Shame on you.

  • yuna

    http://media.daum.net/society/others/newsview?newsid=20120512210108429&cateid=1067
    This story’s been going viral in Korea – a “buddhist monk” climbs over into the back garden to beat and then subsequently axe to death the jindo dog because it was barking (and has gone missing). The jindo dog “Jangun” (shown in the photo) belonged to a 70 year old grandpa who lives alone and had Jangun as his only family for over 10 years, – understandably he has gone into depression.
    Koreans have an apt expression for these renegade “buddhist monks” – 땡중 (Ddengjoong)..

  • bibimbong

    @19 i thought you’d be interested in that one. from what i can tell though this incident actually happened last year. it’s horrendous obviously but what are the chances its getting play now cuz the gambling monks?

  • 깊은 구멍 속에

    For anyone who is interested, the Korean expression for monks doing what monks shouldn’t is 땡중.

    The more interesting story this week I thought I was the attempted flight of the head of 미래저축은행 after it was discovered he had spent more than 10 million dollars “treating” (potential) clients. He paid gangsters and his driver hundreds of thousands of dollars to try and smuggle him into China.

    http://www.kwangju.co.kr/read.php3?aid=1336893799467746001

    http://joongang.joinsmsn.com/article/aid/2012/05/14/7797967.html?cloc=olink|article|default

  • yuna

    Sorry bibimbong, I didn’t actually see your previous comment at #17 before posting my comment. I only just read the comments above my comments because I read #21 and I thought it was strange that 깊은 구멍 속에 had repeated what I’d written in #19.

    No, I think the axe-wielding monk story was viral a day (or two) before I read about the gambling monks. Maybe it’s now that the owner of the puppy or the Animal Protection society that the owner’s enlisted the help from is bringing the case to chase the guy down. The police had ruled it too insubstantial or something.

  • yuna

    Also, I notice a lot more animal issues making headlines in Korea nowadays.
    I’d like to think it’s not just because the Animal Rights society people are becoming more active, or that there is an increase of these cases of cruelty, but that people in general are becoming more aware and less accepting of the crimes.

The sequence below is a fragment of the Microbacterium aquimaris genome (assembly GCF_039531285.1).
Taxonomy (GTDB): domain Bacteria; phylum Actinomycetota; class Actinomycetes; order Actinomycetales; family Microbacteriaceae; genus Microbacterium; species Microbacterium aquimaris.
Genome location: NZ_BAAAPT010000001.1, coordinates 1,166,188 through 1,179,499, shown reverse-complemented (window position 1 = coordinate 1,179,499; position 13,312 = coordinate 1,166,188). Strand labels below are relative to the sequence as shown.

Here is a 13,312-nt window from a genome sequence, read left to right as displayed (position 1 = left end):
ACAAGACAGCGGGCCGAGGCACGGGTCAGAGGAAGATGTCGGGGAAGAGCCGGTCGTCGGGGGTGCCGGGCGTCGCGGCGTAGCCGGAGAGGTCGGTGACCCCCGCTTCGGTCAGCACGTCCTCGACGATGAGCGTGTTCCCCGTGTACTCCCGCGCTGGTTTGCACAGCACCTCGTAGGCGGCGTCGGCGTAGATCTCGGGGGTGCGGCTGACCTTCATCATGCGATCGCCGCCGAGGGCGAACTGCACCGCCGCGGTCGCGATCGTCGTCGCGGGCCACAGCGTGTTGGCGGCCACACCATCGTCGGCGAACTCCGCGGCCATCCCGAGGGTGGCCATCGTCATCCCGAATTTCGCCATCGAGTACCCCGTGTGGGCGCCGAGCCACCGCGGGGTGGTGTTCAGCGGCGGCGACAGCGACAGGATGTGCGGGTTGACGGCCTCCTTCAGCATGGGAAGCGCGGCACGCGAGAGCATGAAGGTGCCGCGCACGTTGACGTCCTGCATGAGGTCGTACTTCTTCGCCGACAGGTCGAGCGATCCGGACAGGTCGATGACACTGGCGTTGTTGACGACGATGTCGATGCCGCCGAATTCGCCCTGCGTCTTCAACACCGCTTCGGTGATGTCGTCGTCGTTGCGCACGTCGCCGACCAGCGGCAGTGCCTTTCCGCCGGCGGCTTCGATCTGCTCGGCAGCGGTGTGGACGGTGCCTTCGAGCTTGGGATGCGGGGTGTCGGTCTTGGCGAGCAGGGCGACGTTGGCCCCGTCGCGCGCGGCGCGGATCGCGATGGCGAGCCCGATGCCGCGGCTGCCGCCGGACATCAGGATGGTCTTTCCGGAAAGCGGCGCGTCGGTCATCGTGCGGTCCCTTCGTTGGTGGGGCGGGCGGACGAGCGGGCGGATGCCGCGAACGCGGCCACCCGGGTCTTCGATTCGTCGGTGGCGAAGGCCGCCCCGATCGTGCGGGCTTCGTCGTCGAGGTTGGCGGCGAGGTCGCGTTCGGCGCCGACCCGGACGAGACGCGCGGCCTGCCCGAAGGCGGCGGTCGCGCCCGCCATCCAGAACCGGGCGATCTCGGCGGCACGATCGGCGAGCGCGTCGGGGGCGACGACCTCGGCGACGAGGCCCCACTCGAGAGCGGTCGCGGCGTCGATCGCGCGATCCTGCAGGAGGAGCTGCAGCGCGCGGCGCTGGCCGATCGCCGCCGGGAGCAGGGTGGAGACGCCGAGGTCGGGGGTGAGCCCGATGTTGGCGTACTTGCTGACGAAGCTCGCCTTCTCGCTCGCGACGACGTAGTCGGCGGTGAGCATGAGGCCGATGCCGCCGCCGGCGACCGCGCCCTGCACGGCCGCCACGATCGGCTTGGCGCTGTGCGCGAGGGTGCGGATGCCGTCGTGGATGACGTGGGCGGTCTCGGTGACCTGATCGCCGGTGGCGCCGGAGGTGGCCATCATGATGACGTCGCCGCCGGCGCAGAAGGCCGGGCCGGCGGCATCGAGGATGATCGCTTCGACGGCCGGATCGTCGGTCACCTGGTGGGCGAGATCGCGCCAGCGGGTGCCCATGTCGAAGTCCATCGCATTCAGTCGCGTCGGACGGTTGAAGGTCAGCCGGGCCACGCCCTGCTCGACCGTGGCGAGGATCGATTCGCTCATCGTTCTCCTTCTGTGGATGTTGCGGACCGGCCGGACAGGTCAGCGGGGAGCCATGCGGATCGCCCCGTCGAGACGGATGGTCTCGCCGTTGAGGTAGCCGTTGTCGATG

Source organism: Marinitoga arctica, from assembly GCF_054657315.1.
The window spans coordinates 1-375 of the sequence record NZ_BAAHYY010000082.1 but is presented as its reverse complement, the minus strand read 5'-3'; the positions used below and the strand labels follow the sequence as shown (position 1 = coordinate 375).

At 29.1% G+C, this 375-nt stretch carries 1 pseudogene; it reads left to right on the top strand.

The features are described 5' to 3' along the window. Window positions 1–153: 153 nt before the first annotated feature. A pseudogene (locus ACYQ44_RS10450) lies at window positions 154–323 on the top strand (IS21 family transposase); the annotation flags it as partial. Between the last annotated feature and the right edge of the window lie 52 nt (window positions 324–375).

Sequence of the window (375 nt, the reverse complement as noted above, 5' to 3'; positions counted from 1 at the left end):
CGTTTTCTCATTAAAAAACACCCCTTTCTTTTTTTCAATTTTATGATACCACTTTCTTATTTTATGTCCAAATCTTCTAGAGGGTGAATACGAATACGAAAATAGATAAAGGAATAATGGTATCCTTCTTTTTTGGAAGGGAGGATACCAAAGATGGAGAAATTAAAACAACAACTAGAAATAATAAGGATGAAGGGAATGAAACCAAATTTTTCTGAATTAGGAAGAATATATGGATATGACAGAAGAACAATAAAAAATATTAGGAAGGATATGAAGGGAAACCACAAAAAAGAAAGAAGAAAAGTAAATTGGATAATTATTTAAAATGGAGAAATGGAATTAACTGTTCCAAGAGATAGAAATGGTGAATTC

• 깊은 구멍 속에

    @ Yuna – That’s because I hadn’t read any of the comments when I left my own. Apologies for repeating what had already been said.

  • R. Elgin

    What I liked was Reuters/Hopfner’s edit on this: “Gambling, drinking monks raise hell in South Korea”. I had to laugh.

  • dinkus maximus

    Moral of the story – ALL religion is BS. Sure, we can take the good with the bad, and no matter what organization it is – those at the top will almost indefinitely succumb to human nature (i.e. greed, power); but even Buddhism??? Definitely. When I toured Tibet, I felt as much. The Dalai Lamma has a Rolls.

  • cwright

    Jesus is Buddha.

    http://www.jesusisbuddha.com/

    The 27 books of the New Testament, as known, constitute the fundamental holy scripture of Christianity. Without the four Gospels according to Matthew, to Mark, to Luke and to John, Christianity is virtually null and void.

    Recent epoch-making discoveries of old Sanskrit manuscripts in Central Asia and Kashmir provide decisive proof that the four Greek Gospels have been translated directly from the Sanskrit. A careful comparison, word by word, sentence by sentence, shows that the Christian Gospels are Pirate-copies of the Buddhist Gospels (combined, of course, with words from the OT). God’s word, therefore, is originally Buddha’s word.

    Comparison reveals that there is no person, no event, no locality mentioned in the four Christian Gospels not already present in the Buddhist Gospels that are, for sure, far earlier in time than their Christian copies.

  • ihavenomouthandimustscream

    @dinkus maximus
    “When I toured Tibet, I felt as much. The Dalai Lamma has a Rolls.”
    You mean you toured early 50′s Tibet? What was it like? Or do you mean you saw a display of a Rolls by the Chinese gov. showing the excesses of the Dalai Lama?
    I myself tend to see religion as a social rorschach that is affected/interpreted by the people in and around it and seeks to attract for better or worse. Just as there are many versions/sects of christianity there are many versions/sects of Buddhism and they and we are all human beings for better or worse.

  • http://www.sperwerslog.com Sperwer

    The lotus blossoms in muddy water

  • Anonymous_Joe

    So, they weren’t playing Go Stop, which the Korean Supreme Court has determined is not gambling, but they were playing high stakes poker. Why aren’t these monks charged with crimes?

    Which brings me back to the Poker 8. Whatever happened to those 8 poker playing/casino running/drug dealing rapscallions?

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  • Eegori Ku

    My comment is for ”Creo69” and ”iMe”.

    It is a fact that since people are not allowed to do gambling, which means it is illegal, they (the monks) have to be punished by law.

    In my humble opinion, however, I think that just because some people of a group committed a sin does not mean the other people of the group would also commit sins. I think that we cannot criticize and judge the all Buddhists and Buddhism itself by the improper actions of a few (in this case, the monks – the highest leaders in South Korea)

    The reason for my argument is that there are far more people having strong and pure belief in Buddhism. For instance, some people go to temple everyday for their family’s health and the peace of their home. Furthermore, there are many people pursuing their personal goals and doing their mental training with the help of their religion. There is no action being against the law, and they do not commit a sin. They just try to rely on the religion with their belief.

    For this reason, I think that we cannot criticize and judge all religion by the action of a few, but the monks or other people being against the law and committing sins have to be strictly punished and criticized.

    I hope that you would not get mad at me. Thank you.